But the British and the French had other plans. Their representatives met in a small Italian town, San Remo, on April 24, 1920, and, while the American Ambassador read his newspaper in the garden, the other two carried out the Sykes-Picot pact, but with Mosul going to the British. It acquired Palestine, Transjordan and Iraq. The French got Syria and Lebanon; all under the fig leaf of a League of Nations Mandate. Faisal was made king of Iraq. His brother Abdullah was made king of Transjordan. When the arrangement was made public on April 24, 1920, Arabs rose in revolt in Syria, Palestine and Iraq. In Arab annals, 1920 is referred to as Am al-Nakha (Year of Catastrophe).
In Iraq the uprising lasted from July to October 1920. Around 4,000 Arabs lost their lives as did 450 British. There were 10,000 casualties, 2,000 of whom were British.
The cost to the British treasury was over 40,000,000. David Fromkin writes: "The desert was alive with Arab raiding parties." Col. Gerald Leachmen prescribed "wholesale slaughter" of the rebels. But "virtually the whole area rose against Britain, and the revolt then spread to the Lower Euphrates as well." A Holy War (jehad) was proclaimed against Britain in Karbala. Leachman was killed, fanning more uprisings. By mid-August a provisional Arab government was proclaimed.
Sir Arnold Wilson, Civil Commissioner in Iraq, told the British Cabinet at the end of 1920 that "there was no real desire in Mesopotamia for an Arab government; the Arabs would appreciate British rule". He amplified: "What we are up against is anarchy plus fanaticism. There is little or no nationalism." It was all caused by "outsiders" ranging from Mustafa Kemal, Germans and Pan-Islam to "Standard Oil, the Jews and the Bolsheviks" (A Peace to end all Peace by David Fromkin; page 452). We hear similar explanations today with tales of Iraqi gratitude for their American and British conquerors.
The territory of modern Iraq formed three provinces of the Ottoman Empire based on the towns of Mosul, Baghdad and Basra. Arab nationalism found expression in secret societies set up in the capital of the Empire, Istanbul. The term Al-Iraq was used by Arab geographers to refer to the plains of the Tigris and the Euphrates. But there was no Iraqi nationalism, as such, only Arab nationalism. In Europe the region was known as Mesopotamia. Arab officers from various parts of the Empire set up al-Ahad (the Covenant). A branch was formed in Baghdad where a group of young intellectuals also set up in 1912 the National Scientific Club.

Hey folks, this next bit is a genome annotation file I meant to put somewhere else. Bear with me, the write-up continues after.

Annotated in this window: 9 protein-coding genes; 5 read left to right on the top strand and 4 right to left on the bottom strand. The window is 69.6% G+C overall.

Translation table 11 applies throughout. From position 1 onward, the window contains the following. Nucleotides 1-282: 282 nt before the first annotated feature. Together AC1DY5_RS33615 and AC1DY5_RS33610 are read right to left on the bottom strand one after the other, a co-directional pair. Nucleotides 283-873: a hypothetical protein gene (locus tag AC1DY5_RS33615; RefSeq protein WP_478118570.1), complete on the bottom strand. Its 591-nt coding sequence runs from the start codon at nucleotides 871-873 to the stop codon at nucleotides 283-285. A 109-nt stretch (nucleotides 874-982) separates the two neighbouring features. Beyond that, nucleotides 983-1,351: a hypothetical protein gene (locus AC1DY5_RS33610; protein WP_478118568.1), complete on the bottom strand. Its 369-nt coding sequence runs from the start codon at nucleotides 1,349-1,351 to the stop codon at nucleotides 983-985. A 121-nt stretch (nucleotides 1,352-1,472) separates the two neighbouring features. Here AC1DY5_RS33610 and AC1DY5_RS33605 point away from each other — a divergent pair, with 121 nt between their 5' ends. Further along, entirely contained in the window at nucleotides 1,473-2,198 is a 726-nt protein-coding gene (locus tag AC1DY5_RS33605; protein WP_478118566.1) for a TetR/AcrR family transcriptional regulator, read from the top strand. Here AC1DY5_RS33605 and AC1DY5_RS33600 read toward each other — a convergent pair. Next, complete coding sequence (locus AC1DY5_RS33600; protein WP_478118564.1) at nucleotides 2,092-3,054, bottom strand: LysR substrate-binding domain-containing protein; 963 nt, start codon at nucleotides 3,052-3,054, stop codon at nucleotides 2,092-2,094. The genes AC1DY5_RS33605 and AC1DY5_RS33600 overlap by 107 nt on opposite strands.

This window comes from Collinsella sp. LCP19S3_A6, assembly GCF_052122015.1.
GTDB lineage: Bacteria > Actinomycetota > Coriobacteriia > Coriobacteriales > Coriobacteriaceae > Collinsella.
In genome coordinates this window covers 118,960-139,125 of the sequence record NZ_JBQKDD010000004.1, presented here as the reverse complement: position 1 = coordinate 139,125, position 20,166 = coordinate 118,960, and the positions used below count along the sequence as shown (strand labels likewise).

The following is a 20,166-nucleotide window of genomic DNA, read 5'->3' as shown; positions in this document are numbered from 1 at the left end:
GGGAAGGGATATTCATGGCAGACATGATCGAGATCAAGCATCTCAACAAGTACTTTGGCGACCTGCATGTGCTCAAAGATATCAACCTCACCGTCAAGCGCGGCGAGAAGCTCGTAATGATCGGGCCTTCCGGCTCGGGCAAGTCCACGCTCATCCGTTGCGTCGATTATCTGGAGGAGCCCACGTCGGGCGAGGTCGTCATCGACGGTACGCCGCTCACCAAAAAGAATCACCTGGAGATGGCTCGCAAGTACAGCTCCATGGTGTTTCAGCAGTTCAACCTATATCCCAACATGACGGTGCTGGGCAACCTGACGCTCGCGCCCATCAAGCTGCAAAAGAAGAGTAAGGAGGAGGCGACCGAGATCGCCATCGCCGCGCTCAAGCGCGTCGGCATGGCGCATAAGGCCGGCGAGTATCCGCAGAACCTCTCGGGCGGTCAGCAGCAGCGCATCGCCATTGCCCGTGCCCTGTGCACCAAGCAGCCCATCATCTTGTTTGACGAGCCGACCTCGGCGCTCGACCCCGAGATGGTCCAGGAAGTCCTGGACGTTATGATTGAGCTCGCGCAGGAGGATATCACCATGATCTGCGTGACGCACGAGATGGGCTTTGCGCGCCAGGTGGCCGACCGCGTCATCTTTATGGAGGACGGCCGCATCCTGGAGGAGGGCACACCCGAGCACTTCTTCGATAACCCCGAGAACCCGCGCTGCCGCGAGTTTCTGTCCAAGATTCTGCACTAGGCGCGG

There was, besides, a Shi'ite secret society, Haras al-Istiglol (the Independence Guard) led by Muhammad al-Sadr, son of one of the most eminent Shia Mujtahids (a cleric competent to deliver opinions on Islamic law). In Karbala, another mujtahid, Ayatullah al-Shirazi, issued a fatwa (edict) against British rule. British response was to hold a "plebiscite" of the notables and polls to a Constituent Assembly. The British discovered that while the numbers of collaborators grew, so did popular alienation. The phenomenon is typical of such situations.
More than half of the three million population of Iraq was Shia; roughly 20 per cent was Kurdish; around eight comprised the minorities. The rest were Sunnis. The British relied on Sunnis to run the administration (A History of Iraq by Charles Tripp; page 31). The military operation was conducted under the orders of Commander-in-Chief in India, General Sir Beaucham P. Duff, a desk officer who had never commanded a regiment. "He seldom left his office and yet refused to let anything be decided outside his office," David Gilmour remarks (Curzon; page 678).